This is a priority for me. I know it's also a priority for Sir Angus.

That's why we're taking a series of initiatives to boost collaboration.

We will also work with the government on their plans to establish a statutory Inspector General of Water Compliance, to deliver the highest accountability for water use by strengthening compliance.

This will see our Office of Compliance—a team of around 20 people—merge with the Interim Inspector General. Successful water reform requires a strong, independent and successful regulator.

Regardless of who does what, we all want a healthy working river.

As we have always done, we will continue to tell the truth on the Basin Plan and report on progress—the good, the bad and the ugly.

Our report cards and reviews aren't always comfortable reading for governments and other agencies. But they are necessary, so that policies and programs can be adjusted to make sure we end up with a truly sustainable Murray–Darling Basin, where all its values are protected and can be enjoyed by our children and grandchildren and their children and grandchildren.

Basin Plan achievements

While there are inevitable pressures in rolling out the Plan, I think it's important to step back and reflect on the year's achievements.

We are moving forward, and we are seeing the pieces of the Basin Plan come together.

The most significant milestone is the fact that all the water resource plans are in. The last of them, from New South Wales, were received at the end of June.

Another achievement I'm particularly proud of is that we are growing our regional presence in the Basin, as the Deputy Prime Minister mentioned this morning.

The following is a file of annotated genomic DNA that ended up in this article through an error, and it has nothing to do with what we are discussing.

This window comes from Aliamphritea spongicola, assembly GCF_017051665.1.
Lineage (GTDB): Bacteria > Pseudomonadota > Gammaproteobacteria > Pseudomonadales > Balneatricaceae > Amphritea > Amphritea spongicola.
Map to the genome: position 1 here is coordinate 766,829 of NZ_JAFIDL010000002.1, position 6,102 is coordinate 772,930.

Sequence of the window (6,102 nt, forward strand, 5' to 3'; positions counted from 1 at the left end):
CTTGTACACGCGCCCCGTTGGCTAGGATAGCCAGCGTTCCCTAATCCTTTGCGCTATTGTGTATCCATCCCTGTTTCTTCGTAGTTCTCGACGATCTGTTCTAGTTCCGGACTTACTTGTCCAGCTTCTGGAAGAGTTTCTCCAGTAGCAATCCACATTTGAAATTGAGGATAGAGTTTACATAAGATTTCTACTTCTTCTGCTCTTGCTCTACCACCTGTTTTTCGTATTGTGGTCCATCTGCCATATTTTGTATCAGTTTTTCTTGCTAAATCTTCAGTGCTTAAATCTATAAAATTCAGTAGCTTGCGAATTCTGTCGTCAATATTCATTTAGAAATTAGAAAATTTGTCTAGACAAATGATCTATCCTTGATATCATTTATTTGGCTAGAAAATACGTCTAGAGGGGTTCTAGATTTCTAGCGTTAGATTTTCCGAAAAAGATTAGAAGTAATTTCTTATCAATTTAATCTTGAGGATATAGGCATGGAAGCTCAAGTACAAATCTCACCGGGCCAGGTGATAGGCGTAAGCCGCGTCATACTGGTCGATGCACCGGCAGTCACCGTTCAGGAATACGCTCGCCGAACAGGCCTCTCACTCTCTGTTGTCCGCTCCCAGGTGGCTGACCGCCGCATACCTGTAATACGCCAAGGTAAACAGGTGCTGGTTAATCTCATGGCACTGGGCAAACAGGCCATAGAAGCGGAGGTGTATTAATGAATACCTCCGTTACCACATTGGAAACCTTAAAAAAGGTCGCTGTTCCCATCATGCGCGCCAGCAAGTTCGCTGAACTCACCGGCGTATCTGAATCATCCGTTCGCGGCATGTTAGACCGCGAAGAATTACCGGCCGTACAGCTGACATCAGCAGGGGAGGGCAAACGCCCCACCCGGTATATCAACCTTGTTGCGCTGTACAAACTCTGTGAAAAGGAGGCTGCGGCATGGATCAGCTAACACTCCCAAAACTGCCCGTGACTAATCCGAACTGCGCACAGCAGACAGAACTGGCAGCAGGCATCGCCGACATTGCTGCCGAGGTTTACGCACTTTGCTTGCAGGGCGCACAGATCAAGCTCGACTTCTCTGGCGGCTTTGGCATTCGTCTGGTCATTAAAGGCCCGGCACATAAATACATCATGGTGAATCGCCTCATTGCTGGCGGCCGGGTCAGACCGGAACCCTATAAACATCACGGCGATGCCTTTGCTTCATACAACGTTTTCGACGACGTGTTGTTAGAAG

While COVID has restricted our travel, it hasn't slowed our progress towards tripling our workforce who live and work beyond Canberra.

We will have more than 100 MDBA officials outside Canberra by the middle of next year. Already 70 staff members are working across the Basin in seven different regional locations.

Many of our new staff are from these local communities. They're known and they have great local connections. This helps us better understand local communities, it helps build trust and encourages meaningful dialogue on water management issues.

In closing, I'd like to emphasise my commitment, and that of all 280-odd staff members at the MDBA, to open and genuine relationships with the full range of stakeholders in the Basin.

Everyone's perspective is valuable.

My time spent talking and exchanging knowledge with local government continues to be one of the best avenues for the MDBA to understand what's happening, to get great ideas and advise governments on how best to adjust the Basin Plan and deliver what we all want – a healthy, working Murray Darling Basin.